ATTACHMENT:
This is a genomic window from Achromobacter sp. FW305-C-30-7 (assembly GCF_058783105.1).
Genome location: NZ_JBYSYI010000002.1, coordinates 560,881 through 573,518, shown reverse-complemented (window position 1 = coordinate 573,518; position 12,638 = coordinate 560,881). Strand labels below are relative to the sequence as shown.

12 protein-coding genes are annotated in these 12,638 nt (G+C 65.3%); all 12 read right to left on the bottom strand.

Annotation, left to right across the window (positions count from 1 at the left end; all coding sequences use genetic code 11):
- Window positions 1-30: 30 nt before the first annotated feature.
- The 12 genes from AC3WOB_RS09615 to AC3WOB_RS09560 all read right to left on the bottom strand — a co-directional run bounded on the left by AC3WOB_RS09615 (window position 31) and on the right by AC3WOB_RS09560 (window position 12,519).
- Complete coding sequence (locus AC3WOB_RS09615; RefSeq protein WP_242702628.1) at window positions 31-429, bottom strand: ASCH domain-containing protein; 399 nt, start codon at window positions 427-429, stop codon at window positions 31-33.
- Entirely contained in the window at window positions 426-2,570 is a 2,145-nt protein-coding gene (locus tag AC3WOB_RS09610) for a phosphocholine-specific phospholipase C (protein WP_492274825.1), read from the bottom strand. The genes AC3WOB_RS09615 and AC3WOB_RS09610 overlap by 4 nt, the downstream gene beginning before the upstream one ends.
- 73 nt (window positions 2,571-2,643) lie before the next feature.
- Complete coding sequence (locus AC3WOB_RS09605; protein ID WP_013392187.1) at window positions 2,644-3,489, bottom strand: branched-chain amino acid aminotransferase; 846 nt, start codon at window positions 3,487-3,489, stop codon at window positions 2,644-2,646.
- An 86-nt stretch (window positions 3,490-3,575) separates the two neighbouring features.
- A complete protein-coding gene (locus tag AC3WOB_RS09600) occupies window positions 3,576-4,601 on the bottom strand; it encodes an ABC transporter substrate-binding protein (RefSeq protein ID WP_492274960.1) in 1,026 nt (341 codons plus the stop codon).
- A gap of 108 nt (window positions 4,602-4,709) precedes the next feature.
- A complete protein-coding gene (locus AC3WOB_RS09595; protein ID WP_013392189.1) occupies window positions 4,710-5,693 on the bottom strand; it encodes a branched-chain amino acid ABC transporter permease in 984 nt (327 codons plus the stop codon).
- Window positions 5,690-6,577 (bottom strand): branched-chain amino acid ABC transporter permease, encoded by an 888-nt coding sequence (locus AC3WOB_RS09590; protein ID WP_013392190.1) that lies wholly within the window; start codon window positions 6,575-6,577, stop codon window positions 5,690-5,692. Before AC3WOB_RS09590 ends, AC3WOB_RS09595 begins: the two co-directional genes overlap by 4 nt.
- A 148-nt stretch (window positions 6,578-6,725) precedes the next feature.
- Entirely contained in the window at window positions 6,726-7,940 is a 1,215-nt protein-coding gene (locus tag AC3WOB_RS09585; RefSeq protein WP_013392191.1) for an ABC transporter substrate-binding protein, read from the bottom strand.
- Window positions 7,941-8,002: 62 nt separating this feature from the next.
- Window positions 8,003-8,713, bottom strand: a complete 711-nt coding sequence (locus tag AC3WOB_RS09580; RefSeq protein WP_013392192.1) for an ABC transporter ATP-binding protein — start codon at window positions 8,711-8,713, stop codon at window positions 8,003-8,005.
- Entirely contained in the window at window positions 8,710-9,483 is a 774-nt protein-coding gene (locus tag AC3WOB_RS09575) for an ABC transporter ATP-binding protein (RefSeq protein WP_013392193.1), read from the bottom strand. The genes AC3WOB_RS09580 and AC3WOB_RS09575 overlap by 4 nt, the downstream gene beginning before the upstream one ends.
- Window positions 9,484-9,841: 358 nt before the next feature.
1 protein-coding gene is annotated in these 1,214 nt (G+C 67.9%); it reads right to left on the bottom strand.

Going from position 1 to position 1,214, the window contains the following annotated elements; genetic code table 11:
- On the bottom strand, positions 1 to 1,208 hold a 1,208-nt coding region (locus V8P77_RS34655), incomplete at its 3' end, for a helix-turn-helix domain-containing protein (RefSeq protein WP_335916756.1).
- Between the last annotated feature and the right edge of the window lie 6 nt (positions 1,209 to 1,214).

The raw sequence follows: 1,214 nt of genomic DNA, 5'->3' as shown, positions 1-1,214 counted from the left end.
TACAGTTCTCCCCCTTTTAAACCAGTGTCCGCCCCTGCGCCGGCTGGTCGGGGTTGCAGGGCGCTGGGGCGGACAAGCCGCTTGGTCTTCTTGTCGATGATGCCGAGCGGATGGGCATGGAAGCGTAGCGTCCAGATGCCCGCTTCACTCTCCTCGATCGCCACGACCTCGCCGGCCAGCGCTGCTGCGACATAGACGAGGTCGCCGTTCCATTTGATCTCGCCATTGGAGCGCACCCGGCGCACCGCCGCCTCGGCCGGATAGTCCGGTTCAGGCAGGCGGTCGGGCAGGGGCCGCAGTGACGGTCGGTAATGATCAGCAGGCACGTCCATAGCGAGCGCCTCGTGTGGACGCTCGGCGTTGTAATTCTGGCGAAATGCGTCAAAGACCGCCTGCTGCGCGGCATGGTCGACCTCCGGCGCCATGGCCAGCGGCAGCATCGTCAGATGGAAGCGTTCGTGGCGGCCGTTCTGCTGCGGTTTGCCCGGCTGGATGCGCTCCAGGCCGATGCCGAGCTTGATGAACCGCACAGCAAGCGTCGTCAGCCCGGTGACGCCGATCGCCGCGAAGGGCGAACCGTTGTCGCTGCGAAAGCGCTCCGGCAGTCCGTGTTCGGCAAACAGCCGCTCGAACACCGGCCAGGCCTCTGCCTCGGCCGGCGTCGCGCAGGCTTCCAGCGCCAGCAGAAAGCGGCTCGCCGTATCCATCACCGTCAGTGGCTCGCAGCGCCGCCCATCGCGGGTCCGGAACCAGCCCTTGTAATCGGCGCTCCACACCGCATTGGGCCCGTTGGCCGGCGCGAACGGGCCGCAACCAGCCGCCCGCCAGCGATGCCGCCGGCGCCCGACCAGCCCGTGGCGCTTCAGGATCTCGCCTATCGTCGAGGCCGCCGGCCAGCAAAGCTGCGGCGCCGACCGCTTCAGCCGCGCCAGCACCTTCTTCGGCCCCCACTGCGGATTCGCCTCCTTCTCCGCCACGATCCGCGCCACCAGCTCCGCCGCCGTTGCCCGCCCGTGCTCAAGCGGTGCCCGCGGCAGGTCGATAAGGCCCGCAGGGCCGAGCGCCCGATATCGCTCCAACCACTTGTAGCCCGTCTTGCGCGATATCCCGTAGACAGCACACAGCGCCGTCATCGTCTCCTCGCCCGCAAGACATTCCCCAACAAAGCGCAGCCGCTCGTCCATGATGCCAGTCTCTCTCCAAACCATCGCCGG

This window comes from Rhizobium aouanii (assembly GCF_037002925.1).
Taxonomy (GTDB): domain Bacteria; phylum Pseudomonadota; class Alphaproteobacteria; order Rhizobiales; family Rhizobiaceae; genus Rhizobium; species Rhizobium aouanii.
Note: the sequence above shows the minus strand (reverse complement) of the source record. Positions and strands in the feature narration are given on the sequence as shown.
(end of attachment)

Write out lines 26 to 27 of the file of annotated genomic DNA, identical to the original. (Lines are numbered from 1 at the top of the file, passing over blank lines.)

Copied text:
The raw sequence follows: 1,214 nt of genomic DNA, 5'->3' as shown, positions 1-1,214 counted from the left end.
TACAGTTCTCCCCCTTTTAAACCAGTGTCCGCCCCTGCGCCGGCTGGTCGGGGTTGCAGGGCGCTGGGGCGGACAAGCCGCTTGGTCTTCTTGTCGATGATGCCGAGCGGATGGGCATGGAAGCGTAGCGTCCAGATGCCCGCTTCACTCTCCTCGATCGCCACGACCTCGCCGGCCAGCGCTGCTGCGACATAGACGAGGTCGCCGTTCCATTTGATCTCGCCATTGGAGCGCACCCGGCGCACCGCCGCCTCGGCCGGATAGTCCGGTTCAGGCAGGCGGTCGGGCAGGGGCCGCAGTGACGGTCGGTAATGATCAGCAGGCACGTCCATAGCGAGCGCCTCGTGTGGACGCTCGGCGTTGTAATTCTGGCGAAATGCGTCAAAGACCGCCTGCTGCGCGGCATGGTCGACCTCCGGCGCCATGGCCAGCGGCAGCATCGTCAGATGGAAGCGTTCGTGGCGGCCGTTCTGCTGCGGTTTGCCCGGCTGGATGCGCTCCAGGCCGATGCCGAGCTTGATGAACCGCACAGCAAGCGTCGTCAGCCCGGTGACGCCGATCGCCGCGAAGGGCGAACCGTTGTCGCTGCGAAAGCGCTCCGGCAGTCCGTGTTCGGCAAACAGCCGCTCGAACACCGGCCAGGCCTCTGCCTCGGCCGGCGTCGCGCAGGCTTCCAGCGCCAGCAGAAAGCGGCTCGCCGTATCCATCACCGTCAGTGGCTCGCAGCGCCGCCCATCGCGGGTCCGGAACCAGCCCTTGTAATCGGCGCTCCACACCGCATTGGGCCCGTTGGCCGGCGCGAACGGGCCGCAACCAGCCGCCCGCCAGCGATGCCGCCGGCGCCCGACCAGCCCGTGGCGCTTCAGGATCTCGCCTATCGTCGAGGCCGCCGGCCAGCAAAGCTGCGGCGCCGACCGCTTCAGCCGCGCCAGCACCTTCTTCGGCCCCCACTGCGGATTCGCCTCCTTCTCCGCCACGATCCGCGCCACCAGCTCCGCCGCCGTTGCCCGCCCGTGCTCAAGCGGTGCCCGCGGCAGGTCGATAAGGCCCGCAGGGCCGAGCGCCCGATATCGCTCCAACCACTTGTAGCCCGTCTTGCGCGATATCCCGTAGACAGCACACAGCGCCGTCATCGTCTCCTCGCCCGCAAGACATTCCCCAACAAAGCGCAGCCGCTCGTCCATGATGCCAGTCTCTCTCCAAACCATCGCCGG